By Emman Ovuakporie
It is absurd but the truth that kidnapping in Nigeria has become so lucrative and within a period of ten years it has generated $18.34million into the pockets of kidnappers across the country.
TheNewsGuru.com, (TNG) in this report based on an extensive research carried out by SBMorgan entitled: Kidnap Problems in Nigeria: The Economics of the Kidnap Industry in Nigeria revealed the underbelly of the menace of kidnapping that has turned into a national disgrace.
In the report, the Niger Delta Region appears to be worst hit among ten states that have high prevalence of the burgeoning kidnapping industry.
Three states in the region according to the report have the highest number of kidnap incidents namely: Bayelsa, Delta and Rivers.
See statistics below;
Other states with high prevalence of kidnap incidents looking into ten states across Nigeria between June 2011- March 2020 include;
Read Report Below:
Insecurity in Nigeria has risen sharply in the last few years. In every region of the country, there are at least two major security crises, and we have reached a point where the Nigerian military was, as of December 2019, deployed on policing duties in every state of the country bar Kebbi and the FCT.
The Boko Haram insurgency marked a decade in 2019 and has coloured much of the security atmosphere in the last decade. In the North West and North Central, pastoral conflict
between farmers and herders have led to increasing hostilities.
Youth gang violence is rife in the three geopolitical zones of the south, as well as armed robbery and sea piracy in the South West and South East. In all of these, the spate of kidnapping is a feature in all parts of the country. Kidnap for ransom is a lucrative business in Nigeria as the case of Chukwudi Dumee Onuamadike, better known as “Evans‘, as well as Hamisu Bala Wadume who operated out of the North East until he was arrested in 2019.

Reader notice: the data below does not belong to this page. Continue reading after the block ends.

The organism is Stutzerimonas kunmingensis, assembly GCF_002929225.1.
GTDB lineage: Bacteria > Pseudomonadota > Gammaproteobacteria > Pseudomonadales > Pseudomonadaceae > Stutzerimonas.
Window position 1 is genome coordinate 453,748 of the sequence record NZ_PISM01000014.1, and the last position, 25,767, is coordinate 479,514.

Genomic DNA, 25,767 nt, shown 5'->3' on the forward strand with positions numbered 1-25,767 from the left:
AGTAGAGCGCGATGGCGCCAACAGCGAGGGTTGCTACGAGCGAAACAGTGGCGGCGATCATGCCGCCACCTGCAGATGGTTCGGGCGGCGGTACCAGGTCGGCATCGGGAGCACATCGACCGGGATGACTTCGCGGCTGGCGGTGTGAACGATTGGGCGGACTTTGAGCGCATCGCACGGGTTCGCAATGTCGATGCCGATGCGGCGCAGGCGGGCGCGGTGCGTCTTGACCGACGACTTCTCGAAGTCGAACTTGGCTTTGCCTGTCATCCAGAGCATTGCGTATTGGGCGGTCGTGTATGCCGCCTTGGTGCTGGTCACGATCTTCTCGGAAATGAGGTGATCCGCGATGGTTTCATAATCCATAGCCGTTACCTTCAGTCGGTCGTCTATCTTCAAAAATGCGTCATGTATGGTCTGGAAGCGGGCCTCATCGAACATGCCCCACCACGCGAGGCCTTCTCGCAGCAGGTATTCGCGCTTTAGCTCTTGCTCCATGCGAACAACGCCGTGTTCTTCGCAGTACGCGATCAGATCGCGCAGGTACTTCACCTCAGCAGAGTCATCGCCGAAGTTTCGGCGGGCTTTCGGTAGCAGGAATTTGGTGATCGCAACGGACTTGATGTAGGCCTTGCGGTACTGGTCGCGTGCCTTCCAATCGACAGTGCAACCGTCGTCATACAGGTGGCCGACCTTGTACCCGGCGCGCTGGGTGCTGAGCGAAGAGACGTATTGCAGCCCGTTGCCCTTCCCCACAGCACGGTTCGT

Military Operations (Exercise & Region)
MILITARY OPERATIONS IN NIGERIA
For years, following the increasing spate of insecurity across the
federation, the Nigerian military has been actively involved in one
operation or another is no less than 35 status in the federation.
Sokoto, Kaduna Zamfara
AYEM AKPATUMA II
North Central and parts of North Western states
Benue, Nasarawa, Kogi, Taraba, Kaduna, Niger
EGWU EKE IV – 5 STATES WITH OPERATION
EGWU EKE IV EXERCISE – NO MILITARY EXERCISE
1 STATE PLUS ABUJA WITH NO MILITARY EXERCISE
LAFIYA DOLE 4 STATES WITH OPERATION
LAFIYA DOLE EXERCISE
CROCODILE SMILE IV
12 STATES WITH OPERATION
CROCODILE SMILE IV
AYAM AKPATUMA II 13 STATES WITH OPERATION
AYEM AKPATUMA II EXERCISE N/A
BAUCHI STATES HAS MILITARY PRESENCE BUT WITH NO
SBM Intelligence analysed data covering the period from June 2011
to the end of March 2020 using a collection of public sources, police and media reports, as well as SBM’s extensive research network spread across the country.
What we have found shows that between June 2011 and the end of March 2020, at least $18.34 million has been paid to kidnappers as ransom. Even more frightening is that the larger proportion of that figure (just below $11 million), was paid out between January 2016 and March 2020, indicating that kidnapping is becoming more lucrative.
In terms of the absolute number of reported kidnap incidents, four
of the top 10 states with a high number of kidnap incidents over the
last decade are in the South-South geopolitical zone, with three of
them, Bayelsa, Delta and Rivers being a part of the Niger Delta. These
three are also the states with the strongest history of Niger Delta
Kaduna – the state with the second-highest number of incidents – also has a significant history of violence, especially along its connecting road to Abuja. While it is not in the top 10, Abuja has the 11th highest number of kidnap incidents over the last decade, and there is anecdotal evidence that some of the perpetrators responsible for Kaduna’s high rate of kidnap attempts have extended their operations into the federal capital.